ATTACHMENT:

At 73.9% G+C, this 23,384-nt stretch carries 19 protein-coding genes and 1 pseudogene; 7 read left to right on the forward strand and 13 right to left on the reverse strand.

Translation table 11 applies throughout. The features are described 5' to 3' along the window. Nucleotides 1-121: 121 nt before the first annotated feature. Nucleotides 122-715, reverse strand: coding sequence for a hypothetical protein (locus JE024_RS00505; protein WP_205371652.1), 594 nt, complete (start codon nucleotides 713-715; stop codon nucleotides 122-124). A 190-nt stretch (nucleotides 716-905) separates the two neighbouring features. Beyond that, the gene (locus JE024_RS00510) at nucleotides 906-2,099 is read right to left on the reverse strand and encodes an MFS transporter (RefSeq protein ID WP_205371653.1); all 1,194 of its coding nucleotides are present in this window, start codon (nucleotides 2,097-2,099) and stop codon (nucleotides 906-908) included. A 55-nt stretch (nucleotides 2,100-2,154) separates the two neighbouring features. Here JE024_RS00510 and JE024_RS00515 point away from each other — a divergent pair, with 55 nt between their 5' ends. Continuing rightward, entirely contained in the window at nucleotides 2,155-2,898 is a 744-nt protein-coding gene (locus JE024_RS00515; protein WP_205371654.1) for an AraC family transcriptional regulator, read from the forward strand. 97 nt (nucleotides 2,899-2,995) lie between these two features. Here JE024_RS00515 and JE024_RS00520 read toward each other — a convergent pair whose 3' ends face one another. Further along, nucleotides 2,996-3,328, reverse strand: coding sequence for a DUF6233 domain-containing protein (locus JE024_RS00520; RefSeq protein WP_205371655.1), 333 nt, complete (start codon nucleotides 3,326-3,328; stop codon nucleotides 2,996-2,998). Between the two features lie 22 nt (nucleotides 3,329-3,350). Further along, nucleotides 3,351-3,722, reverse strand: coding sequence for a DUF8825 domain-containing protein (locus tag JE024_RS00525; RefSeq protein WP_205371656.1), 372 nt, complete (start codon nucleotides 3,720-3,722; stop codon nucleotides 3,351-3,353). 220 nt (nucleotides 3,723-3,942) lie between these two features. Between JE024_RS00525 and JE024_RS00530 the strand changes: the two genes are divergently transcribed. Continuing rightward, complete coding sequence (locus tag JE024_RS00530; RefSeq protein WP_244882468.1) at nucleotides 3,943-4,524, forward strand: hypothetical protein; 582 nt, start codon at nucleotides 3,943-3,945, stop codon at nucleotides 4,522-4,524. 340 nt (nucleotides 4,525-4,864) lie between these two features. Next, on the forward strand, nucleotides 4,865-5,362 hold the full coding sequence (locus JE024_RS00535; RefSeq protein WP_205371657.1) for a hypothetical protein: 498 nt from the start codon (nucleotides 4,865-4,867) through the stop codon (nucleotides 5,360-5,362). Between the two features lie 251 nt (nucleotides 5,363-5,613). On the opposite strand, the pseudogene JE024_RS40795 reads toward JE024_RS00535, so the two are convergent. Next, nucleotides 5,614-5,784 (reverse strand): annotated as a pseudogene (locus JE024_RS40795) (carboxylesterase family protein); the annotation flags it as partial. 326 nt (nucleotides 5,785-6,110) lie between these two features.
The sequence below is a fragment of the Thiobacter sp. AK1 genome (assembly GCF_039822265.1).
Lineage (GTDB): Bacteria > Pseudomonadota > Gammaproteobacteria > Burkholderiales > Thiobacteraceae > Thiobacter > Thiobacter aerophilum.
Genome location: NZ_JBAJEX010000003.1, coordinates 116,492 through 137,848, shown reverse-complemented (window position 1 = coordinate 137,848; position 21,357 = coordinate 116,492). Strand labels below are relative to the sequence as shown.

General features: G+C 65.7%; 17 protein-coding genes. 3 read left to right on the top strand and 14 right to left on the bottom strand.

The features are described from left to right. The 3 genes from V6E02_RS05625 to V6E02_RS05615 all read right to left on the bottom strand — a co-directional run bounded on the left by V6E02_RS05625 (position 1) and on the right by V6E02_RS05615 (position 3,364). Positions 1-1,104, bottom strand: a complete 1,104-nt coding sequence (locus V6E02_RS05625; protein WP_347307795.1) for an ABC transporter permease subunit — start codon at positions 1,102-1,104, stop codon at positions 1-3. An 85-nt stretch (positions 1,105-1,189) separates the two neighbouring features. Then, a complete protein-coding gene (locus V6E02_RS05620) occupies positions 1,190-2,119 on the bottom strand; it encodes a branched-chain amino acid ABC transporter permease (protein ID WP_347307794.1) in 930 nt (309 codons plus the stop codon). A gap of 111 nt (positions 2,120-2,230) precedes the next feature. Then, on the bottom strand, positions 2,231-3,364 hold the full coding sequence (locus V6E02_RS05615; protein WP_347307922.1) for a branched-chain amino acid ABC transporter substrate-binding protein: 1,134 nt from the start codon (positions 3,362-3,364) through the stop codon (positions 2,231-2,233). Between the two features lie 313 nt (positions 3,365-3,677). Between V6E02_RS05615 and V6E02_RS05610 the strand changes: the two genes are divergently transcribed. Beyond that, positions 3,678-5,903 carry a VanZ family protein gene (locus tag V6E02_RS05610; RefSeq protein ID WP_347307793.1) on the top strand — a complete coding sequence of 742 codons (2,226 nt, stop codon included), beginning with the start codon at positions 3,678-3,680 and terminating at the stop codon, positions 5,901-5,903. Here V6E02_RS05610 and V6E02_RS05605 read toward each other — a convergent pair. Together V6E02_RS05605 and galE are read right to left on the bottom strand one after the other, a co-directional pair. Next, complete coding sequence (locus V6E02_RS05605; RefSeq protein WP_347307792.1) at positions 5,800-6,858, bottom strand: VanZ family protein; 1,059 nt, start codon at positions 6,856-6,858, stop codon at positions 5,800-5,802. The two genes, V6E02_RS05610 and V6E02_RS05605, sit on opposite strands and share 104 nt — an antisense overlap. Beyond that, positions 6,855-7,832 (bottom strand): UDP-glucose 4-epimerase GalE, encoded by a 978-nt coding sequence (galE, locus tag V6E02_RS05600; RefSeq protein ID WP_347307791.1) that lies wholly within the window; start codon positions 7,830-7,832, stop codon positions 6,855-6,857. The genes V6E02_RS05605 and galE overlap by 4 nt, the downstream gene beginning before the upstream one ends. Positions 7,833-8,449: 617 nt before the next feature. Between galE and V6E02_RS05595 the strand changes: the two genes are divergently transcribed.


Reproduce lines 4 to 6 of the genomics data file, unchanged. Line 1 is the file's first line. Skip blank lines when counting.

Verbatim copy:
Lineage (GTDB): Bacteria > Pseudomonadota > Gammaproteobacteria > Burkholderiales > Thiobacteraceae > Thiobacter > Thiobacter aerophilum.
Genome location: NZ_JBAJEX010000003.1, coordinates 116,492 through 137,848, shown reverse-complemented (window position 1 = coordinate 137,848; position 21,357 = coordinate 116,492). Strand labels below are relative to the sequence as shown.

General features: G+C 65.7%; 17 protein-coding genes. 3 read left to right on the top strand and 14 right to left on the bottom strand.